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A season of growth for airline

Erika Sherk
Northern News Services
Monday, June 18, 2007

IQALUIT - In the three years that Tom Ruth has been president and chief executive officer of Canadian North, the company has doubled its fleet of planes and re-opened flights into an entire region of Nunavut.

NNSL Photo/Graphic

Tom Ruth is leaving Canadian North to take over as president with global shipping giant Oceanex. - photo courtesy of Micki Ruth

"It's been a great experience," he said, "and the company has grown a lot ... I'm really going to miss it."

Ruth recently announced that he is stepping down from his position with the airline.

He is moving to Montreal to be president and chief executive officer of Oceanex, a shipping logistics company, he said from his Yellowknife office at Canadian North headquarters.

"For me overall it's been really mixed feelings," he said of leaving. "We've got such a great company here, it's on a roll."

Ruth, 50, arrived in May 2004, from Toronto to begin his new life with the Northern airline. It was the coldest spring on record, he said. He woke up to his first day of work and it was -12C.

"I thought that was the way it always was," he said.

Though the company saw many changes during his tenure, he had a good place to start from, he said.

"The company was already successful," said Ruth. "It had so many great people."

The first step was to make a five-year plan, he said, one that focused on customer service.

"To look at things from the customer's vantage point," said Ruth.

For this reason it is not uncommon for passengers to look out the window of their plane and see him or other executives loading it up or greeting people as they arrive, he said.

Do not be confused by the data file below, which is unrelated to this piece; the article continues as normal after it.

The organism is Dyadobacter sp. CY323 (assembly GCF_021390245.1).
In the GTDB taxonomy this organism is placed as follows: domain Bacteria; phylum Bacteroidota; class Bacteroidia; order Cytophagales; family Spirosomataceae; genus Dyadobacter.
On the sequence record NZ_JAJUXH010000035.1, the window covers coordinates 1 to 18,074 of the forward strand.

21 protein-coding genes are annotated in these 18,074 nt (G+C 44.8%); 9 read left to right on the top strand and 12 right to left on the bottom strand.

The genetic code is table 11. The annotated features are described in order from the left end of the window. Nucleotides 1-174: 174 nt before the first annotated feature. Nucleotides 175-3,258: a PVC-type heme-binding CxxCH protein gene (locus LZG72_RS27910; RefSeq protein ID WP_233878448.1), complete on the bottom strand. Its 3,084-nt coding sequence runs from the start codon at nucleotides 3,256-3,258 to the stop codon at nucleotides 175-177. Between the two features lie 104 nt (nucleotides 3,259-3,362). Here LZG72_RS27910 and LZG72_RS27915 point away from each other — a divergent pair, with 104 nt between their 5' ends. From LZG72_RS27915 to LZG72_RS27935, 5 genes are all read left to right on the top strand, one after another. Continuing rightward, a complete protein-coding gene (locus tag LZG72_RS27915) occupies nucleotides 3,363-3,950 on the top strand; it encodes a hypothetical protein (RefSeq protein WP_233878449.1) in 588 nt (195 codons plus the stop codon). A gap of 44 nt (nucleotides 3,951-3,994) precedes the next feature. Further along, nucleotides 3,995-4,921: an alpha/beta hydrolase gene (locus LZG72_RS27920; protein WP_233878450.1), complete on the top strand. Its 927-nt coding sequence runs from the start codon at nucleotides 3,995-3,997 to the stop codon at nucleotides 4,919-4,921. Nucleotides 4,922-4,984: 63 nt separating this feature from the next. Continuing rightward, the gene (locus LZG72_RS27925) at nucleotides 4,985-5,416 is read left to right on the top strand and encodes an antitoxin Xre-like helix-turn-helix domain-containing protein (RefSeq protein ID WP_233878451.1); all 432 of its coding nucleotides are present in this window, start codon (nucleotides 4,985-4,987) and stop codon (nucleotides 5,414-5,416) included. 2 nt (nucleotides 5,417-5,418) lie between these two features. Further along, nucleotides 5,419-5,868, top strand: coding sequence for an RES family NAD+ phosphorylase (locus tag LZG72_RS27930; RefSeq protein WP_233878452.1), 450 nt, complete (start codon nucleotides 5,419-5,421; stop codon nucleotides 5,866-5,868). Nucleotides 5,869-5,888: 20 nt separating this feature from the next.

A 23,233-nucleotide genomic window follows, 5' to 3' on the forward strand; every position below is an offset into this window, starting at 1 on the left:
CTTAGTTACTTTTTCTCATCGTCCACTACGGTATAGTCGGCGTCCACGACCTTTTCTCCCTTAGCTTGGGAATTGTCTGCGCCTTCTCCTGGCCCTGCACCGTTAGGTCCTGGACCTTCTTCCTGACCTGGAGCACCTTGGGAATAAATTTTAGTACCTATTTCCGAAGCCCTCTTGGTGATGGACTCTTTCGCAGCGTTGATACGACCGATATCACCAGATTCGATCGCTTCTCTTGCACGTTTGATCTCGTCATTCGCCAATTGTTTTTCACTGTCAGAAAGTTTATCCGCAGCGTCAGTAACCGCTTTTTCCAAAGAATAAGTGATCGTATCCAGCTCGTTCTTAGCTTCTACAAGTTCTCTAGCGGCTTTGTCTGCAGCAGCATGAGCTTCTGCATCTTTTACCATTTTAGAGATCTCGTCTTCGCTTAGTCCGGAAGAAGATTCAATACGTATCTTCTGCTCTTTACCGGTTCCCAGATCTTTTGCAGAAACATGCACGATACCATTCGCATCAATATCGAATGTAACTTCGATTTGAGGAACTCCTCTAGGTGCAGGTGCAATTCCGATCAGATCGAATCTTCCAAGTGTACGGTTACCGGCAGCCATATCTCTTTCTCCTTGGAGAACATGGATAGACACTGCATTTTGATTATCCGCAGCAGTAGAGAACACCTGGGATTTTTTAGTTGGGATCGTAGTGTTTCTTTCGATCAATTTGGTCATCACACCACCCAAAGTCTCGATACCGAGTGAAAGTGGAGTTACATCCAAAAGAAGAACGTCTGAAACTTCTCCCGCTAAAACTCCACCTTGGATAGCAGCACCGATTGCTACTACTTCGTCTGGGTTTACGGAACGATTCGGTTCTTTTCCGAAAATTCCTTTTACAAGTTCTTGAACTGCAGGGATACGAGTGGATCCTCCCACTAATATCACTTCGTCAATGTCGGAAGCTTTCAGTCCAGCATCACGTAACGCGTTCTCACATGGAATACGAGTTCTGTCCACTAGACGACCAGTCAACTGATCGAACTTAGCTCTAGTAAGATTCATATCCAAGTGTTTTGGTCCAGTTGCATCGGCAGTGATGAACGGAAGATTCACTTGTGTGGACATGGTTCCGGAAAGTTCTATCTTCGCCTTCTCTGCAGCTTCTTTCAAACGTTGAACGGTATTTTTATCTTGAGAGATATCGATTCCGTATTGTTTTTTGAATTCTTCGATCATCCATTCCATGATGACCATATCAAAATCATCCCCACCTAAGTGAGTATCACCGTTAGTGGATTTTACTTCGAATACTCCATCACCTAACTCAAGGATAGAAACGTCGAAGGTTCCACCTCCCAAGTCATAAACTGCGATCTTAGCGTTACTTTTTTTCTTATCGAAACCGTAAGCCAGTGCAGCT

The ultimate goal of improving customer service led the company to double its fleet, increase charters to the mines and move into the Kitikmeot region of Nunavut, he said.

Ruth first became interested in airline logistics as an officer in a Navy construction battalion, he said.

They would take off for international tours on 48 hours notice, he said.

"One of my jobs was what they called embarkation officer," said Ruth. "I was responsible for planning all the loads - 23 planeloads of equipment - to go overseas."

That job led him to the Northwest Airlines, where he worked for 10 years - in Los Angeles, Boston, Houston, and Washington D.C.

He then took a job with Livingston International in Toronto. The move to Canada was a fateful one, said the American-born-and-raised Ruth.

"We came for two years and fell in love with it," he said. "Now it's home for good."

Canadian North will continue its upward climb after he's gone, assured Ruth.

"I see a really robust future because there's a lot of activity that continues to develop throughout the North," he said.